If you’re like me, every so often you’ll find a nice graphic image in your Facebook feed, listing reasons why people like you and me should feel grateful:
- Because we have a roof over our heads and clothes on our backs
- Because our children have enough to eat
- Because we fall asleep in a warm bed
- Because we have a job to go back to tomorrow … and next week, next month
- Because we and our loved ones can look forward to tomorrow after tomorrow free of want and free of fear
Also, if you’re like me, every so often you’ll turn on the TV or scroll through your news feed and see heartbreaking photos — like the ones just below — of a town somewhere in America’s Midwest after a tornado has just ripped through. These are images not just of shattered homes and towns, but of lifetimes, hopes and dreams torn to shreds … reduced to rubble.
Tornado Alley (above and below)
Finally, if you’re like me, you’ll remember images like those just above, as you look at photos from half a world away — from Ukraine. In those images you’ll see shattered lives, hopes and dreams that look nearly indistinguishable from what we’ve all seen in Tornado Alley.
Ukraine (above and below)
But Ukraine’s devastation is not indistinguishable from what we’re accustomed to in places like Oklahoma, Minnesota and elsewhere across the Midwest.
What’s the difference? The heartbreak we witness from time to time in our own country is the result of Mother Nature’s fury. What we are witnessing today in Ukraine results from the fury of one incalculably evil man, the president of Russia, Vladimir Putin.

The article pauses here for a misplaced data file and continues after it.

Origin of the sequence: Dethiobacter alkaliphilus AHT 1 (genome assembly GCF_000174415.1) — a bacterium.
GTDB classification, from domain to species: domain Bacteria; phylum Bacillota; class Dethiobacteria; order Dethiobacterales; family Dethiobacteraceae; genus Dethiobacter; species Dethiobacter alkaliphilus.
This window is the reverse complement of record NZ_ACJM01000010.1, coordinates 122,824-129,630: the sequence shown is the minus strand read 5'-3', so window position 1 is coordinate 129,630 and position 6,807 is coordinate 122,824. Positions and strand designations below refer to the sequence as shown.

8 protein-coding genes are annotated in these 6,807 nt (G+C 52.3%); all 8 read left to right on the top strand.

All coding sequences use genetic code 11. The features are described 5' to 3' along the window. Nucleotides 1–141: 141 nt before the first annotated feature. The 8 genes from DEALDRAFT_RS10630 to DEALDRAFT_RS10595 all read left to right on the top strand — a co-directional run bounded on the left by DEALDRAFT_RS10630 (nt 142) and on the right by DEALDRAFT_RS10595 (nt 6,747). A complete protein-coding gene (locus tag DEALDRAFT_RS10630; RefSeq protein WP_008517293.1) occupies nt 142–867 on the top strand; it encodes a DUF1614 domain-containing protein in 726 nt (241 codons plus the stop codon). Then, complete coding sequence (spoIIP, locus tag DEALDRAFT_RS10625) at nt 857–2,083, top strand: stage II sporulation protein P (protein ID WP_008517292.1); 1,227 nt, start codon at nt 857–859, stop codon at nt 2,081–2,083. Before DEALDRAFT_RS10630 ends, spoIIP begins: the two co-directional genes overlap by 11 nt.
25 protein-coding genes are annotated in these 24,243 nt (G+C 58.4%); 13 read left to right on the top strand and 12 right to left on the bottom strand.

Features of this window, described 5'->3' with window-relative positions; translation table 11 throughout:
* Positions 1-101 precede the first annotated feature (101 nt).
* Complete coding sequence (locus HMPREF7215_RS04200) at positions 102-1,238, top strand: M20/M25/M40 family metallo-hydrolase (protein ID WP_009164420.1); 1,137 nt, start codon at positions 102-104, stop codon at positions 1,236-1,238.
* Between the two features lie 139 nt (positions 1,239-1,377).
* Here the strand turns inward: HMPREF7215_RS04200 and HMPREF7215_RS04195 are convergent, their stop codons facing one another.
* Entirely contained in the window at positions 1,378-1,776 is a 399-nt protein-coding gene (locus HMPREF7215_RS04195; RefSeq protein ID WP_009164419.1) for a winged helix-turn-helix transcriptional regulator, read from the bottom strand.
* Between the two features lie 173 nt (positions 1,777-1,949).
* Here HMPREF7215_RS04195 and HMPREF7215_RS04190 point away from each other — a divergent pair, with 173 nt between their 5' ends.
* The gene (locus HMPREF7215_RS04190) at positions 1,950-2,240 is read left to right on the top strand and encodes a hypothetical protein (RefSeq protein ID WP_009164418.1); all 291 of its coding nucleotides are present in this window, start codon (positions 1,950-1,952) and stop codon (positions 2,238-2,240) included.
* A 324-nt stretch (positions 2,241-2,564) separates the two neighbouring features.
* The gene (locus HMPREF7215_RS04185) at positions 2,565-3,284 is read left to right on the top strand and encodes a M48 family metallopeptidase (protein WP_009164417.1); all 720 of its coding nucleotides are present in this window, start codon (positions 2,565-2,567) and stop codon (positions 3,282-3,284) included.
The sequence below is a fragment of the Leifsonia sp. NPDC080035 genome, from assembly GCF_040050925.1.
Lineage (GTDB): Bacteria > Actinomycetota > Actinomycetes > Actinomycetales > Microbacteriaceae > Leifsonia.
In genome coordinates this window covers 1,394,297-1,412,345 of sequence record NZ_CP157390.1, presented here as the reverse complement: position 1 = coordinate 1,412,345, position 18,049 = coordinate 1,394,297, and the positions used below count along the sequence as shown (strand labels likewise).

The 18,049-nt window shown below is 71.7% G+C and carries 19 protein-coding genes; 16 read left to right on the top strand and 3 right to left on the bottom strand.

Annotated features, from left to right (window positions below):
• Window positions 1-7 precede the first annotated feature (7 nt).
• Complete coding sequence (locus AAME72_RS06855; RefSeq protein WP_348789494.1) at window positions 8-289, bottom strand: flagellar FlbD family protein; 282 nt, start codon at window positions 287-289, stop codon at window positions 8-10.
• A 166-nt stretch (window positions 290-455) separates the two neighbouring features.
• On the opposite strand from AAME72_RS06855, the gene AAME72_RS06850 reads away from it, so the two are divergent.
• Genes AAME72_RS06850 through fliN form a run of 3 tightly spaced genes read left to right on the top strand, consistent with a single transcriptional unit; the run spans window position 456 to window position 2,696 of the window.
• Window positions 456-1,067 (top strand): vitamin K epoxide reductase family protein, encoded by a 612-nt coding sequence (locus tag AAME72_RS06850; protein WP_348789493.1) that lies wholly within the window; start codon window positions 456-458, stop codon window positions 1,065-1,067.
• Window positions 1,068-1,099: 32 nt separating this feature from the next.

There’s another difference between the destruction we see every so often in the Midwest and what we’re now seeing every day in Ukraine.
In Kansas, for example, tornados hit, but calm soon returns. Neighbors help; people start rebuilding.
Across Ukraine, however, Russian bombs, rockets and shells keep raining down, hour after hour, day after day, week after week. It’s been over a month now. Neighbors can’t be of much help. The bombs are targeting them too. The lucky ones manage — usually with great difficulty (and just a suitcase or two of their most important possessions) — to escape to Poland or other neighboring countries. The unlucky ones are blown to shreds as they try to flee. Even the lucky ones endure lines at the border crossings that dwarf anything you or I will ever experience in a crowded airport, even one temporarily shut down by a blizzard.
So, if you’re like me, I hope you’ll count your blessings. And do what you can to send help to the refugees. If you’re lucky enough to encounter any, please welcome them into your community. A little human kindness goes a long way.
One final note about refugees. Not everyone fleeing this war is Ukrainian. Some are Russians who are disgusted by the outrages being perpetrated by their president and who also despair of regaining the freedom and democracy he has long been squeezing out of life in Russia. Many of them — often their best and brightest — are also choosing exile. Let’s welcome them too.
Bravo, Howard, Well spoken.
Thank you, Jules.
So true! We do have a lot to be thankful for. We also need to be cautious when we speak to give balance to our thoughts. Many on both sides are victims of the war. They did not choose this life for themselves.
On a lighter note, “incalculably”, haven’t heard that word in a while 🙂
Thank you, Lillian. Good points, although I have to say how disappointing it is to see the extent to which so much of the Russian public appears to accept Putin’s lies. My heart breaks for the thousands of Ukrainians killed, maimed and made homeless by this senseless aggression. It breaks also for the many young Russians conscripted into an army that sends them thoughtlessly into the slaughterhouse — and for the families they leave behind. But for the many Russian soldiers who callously commit atrocities, I can say only that it is just that they reap what they have sown.